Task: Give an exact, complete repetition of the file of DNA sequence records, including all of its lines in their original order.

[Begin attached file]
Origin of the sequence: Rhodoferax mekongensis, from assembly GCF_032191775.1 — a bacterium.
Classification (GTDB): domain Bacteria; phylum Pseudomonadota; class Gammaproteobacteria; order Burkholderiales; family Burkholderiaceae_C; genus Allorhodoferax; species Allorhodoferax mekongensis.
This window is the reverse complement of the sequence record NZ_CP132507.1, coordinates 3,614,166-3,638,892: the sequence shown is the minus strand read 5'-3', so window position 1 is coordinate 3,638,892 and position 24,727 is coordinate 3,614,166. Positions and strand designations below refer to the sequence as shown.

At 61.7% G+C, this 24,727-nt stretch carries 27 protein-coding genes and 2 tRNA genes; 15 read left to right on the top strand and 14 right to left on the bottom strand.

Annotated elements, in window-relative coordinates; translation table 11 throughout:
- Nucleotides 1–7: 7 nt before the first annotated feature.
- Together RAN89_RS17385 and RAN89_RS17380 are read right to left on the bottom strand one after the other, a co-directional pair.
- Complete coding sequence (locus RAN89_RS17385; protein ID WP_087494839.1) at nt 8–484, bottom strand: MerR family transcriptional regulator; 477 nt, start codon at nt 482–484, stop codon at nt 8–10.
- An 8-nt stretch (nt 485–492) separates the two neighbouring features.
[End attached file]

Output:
Origin of the sequence: Rhodoferax mekongensis, from assembly GCF_032191775.1 — a bacterium.
Classification (GTDB): domain Bacteria; phylum Pseudomonadota; class Gammaproteobacteria; order Burkholderiales; family Burkholderiaceae_C; genus Allorhodoferax; species Allorhodoferax mekongensis.
This window is the reverse complement of the sequence record NZ_CP132507.1, coordinates 3,614,166-3,638,892: the sequence shown is the minus strand read 5'-3', so window position 1 is coordinate 3,638,892 and position 24,727 is coordinate 3,614,166. Positions and strand designations below refer to the sequence as shown.

At 61.7% G+C, this 24,727-nt stretch carries 27 protein-coding genes and 2 tRNA genes; 15 read left to right on the top strand and 14 right to left on the bottom strand.

Annotated elements, in window-relative coordinates; translation table 11 throughout:
- Nucleotides 1–7: 7 nt before the first annotated feature.
- Together RAN89_RS17385 and RAN89_RS17380 are read right to left on the bottom strand one after the other, a co-directional pair.
- Complete coding sequence (locus RAN89_RS17385; protein ID WP_087494839.1) at nt 8–484, bottom strand: MerR family transcriptional regulator; 477 nt, start codon at nt 482–484, stop codon at nt 8–10.
- An 8-nt stretch (nt 485–492) separates the two neighbouring features.